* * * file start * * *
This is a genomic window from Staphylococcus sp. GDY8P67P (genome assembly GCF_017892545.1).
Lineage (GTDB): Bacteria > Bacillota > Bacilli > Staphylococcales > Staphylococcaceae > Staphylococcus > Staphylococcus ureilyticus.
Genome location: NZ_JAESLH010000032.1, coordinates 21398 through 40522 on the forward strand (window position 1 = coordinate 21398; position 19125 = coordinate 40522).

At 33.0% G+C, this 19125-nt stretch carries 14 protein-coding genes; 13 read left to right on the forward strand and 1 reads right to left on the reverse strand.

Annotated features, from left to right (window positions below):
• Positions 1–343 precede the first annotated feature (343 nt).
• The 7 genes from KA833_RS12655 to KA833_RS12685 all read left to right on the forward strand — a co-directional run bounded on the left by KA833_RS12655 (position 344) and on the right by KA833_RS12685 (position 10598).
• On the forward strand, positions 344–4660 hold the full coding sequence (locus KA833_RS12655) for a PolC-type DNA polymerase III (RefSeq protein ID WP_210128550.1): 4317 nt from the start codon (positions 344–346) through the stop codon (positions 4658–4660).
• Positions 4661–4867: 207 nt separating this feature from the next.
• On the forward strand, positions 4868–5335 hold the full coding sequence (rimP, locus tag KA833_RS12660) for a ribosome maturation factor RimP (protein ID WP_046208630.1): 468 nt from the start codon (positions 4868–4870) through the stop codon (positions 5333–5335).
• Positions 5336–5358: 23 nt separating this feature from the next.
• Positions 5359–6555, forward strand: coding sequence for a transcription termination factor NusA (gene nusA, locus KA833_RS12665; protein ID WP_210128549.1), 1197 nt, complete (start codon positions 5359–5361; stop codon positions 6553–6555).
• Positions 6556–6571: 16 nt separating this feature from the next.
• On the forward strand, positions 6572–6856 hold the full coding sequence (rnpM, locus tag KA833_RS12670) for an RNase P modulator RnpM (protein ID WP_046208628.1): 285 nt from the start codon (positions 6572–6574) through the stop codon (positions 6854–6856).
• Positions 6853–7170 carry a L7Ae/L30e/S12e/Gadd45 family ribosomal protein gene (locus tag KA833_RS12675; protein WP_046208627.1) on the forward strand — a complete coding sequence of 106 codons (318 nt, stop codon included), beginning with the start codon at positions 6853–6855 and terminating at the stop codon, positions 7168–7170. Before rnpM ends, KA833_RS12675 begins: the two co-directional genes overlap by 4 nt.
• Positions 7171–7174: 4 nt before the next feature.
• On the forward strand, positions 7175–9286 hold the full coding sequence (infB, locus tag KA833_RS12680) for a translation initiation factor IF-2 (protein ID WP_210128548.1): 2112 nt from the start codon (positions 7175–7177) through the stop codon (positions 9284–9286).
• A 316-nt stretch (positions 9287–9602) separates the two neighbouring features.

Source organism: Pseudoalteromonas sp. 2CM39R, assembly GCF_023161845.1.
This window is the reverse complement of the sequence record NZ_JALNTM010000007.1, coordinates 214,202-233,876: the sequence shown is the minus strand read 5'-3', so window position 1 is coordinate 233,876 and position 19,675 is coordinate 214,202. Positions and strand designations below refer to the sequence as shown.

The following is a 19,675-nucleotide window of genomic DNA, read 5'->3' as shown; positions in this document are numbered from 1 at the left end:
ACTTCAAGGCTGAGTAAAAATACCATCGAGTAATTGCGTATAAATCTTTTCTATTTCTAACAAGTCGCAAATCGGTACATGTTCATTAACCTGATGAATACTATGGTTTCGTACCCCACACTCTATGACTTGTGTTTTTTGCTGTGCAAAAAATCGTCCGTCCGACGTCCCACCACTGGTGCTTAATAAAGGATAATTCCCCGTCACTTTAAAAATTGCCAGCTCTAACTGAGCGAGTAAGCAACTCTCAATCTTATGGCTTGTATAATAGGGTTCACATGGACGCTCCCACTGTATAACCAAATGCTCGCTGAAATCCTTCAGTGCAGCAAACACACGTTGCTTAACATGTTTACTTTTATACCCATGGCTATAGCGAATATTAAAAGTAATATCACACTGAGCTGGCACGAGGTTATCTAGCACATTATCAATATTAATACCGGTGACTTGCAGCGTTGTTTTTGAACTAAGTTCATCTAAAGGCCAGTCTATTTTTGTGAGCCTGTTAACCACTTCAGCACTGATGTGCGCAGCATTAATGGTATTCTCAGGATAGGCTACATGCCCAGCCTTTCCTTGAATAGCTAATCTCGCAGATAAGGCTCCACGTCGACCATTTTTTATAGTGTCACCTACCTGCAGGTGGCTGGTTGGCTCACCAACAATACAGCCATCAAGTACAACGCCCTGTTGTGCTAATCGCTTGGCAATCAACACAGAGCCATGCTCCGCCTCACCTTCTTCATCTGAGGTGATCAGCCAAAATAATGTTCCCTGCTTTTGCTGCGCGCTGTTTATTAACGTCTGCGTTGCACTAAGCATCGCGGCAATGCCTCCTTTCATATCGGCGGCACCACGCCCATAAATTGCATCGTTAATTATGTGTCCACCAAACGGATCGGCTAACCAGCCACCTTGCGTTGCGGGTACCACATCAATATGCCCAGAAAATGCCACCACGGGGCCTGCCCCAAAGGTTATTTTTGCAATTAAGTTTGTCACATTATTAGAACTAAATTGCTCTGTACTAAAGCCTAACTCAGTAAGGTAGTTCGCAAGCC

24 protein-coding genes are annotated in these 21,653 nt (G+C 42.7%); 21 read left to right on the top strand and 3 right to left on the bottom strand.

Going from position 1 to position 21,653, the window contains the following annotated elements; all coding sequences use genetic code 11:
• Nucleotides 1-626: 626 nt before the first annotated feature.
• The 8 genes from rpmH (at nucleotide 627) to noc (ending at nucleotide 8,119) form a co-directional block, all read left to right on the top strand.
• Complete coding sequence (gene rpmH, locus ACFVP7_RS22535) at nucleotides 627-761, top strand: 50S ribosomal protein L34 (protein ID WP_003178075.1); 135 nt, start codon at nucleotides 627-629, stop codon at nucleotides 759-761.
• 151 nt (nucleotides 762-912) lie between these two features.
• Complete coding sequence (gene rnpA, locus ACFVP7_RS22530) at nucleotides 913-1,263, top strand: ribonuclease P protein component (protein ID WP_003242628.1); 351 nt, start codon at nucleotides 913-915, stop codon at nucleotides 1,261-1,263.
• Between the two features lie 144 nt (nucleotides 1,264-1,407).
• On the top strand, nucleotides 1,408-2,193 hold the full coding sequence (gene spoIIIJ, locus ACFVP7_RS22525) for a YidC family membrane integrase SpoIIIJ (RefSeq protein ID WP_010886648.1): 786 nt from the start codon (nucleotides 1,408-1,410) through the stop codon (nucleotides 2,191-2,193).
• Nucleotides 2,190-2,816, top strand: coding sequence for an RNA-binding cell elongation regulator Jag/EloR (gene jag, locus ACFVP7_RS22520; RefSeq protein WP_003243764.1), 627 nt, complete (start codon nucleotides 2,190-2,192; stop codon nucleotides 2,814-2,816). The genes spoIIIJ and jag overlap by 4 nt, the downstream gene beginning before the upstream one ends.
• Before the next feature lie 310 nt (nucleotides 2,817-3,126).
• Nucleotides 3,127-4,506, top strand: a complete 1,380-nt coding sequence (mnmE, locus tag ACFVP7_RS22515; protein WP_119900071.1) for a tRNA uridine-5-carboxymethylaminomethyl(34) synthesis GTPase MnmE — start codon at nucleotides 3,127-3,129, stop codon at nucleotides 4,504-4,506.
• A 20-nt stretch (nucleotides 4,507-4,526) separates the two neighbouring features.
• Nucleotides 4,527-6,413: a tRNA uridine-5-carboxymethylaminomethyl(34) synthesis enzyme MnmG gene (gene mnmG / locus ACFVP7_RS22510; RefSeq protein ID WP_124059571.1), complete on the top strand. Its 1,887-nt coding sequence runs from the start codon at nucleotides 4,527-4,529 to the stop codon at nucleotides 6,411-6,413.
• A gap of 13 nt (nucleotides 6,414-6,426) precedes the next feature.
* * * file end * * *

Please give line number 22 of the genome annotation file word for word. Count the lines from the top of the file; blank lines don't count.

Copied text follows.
ACTTCAAGGCTGAGTAAAAATACCATCGAGTAATTGCGTATAAATCTTTTCTATTTCTAACAAGTCGCAAATCGGTACATGTTCATTAACCTGATGAATACTATGGTTTCGTACCCCACACTCTATGACTTGTGTTTTTTGCTGTGCAAAAAATCGTCCGTCCGACGTCCCACCACTGGTGCTTAATAAAGGATAATTCCCCGTCACTTTAAAAATTGCCAGCTCTAACTGAGCGAGTAAGCAACTCTCAATCTTATGGCTTGTATAATAGGGTTCACATGGACGCTCCCACTGTATAACCAAATGCTCGCTGAAATCCTTCAGTGCAGCAAACACACGTTGCTTAACATGTTTACTTTTATACCCATGGCTATAGCGAATATTAAAAGTAATATCACACTGAGCTGGCACGAGGTTATCTAGCACATTATCAATATTAATACCGGTGACTTGCAGCGTTGTTTTTGAACTAAGTTCATCTAAAGGCCAGTCTATTTTTGTGAGCCTGTTAACCACTTCAGCACTGATGTGCGCAGCATTAATGGTATTCTCAGGATAGGCTACATGCCCAGCCTTTCCTTGAATAGCTAATCTCGCAGATAAGGCTCCACGTCGACCATTTTTTATAGTGTCACCTACCTGCAGGTGGCTGGTTGGCTCACCAACAATACAGCCATCAAGTACAACGCCCTGTTGTGCTAATCGCTTGGCAATCAACACAGAGCCATGCTCCGCCTCACCTTCTTCATCTGAGGTGATCAGCCAAAATAATGTTCCCTGCTTTTGCTGCGCGCTGTTTATTAACGTCTGCGTTGCACTAAGCATCGCGGCAATGCCTCCTTTCATATCGGCGGCACCACGCCCATAAATTGCATCGTTAATTATGTGTCCACCAAACGGATCGGCTAACCAGCCACCTTGCGTTGCGGGTACCACATCAATATGCCCAGAAAATGCCACCACGGGGCCTGCCCCAAAGGTTATTTTTGCAATTAAGTTTGTCACATTATTAGAACTAAATTGCTCTGTACTAAAGCCTAACTCAGTAAGGTAGTTCGCAAGCC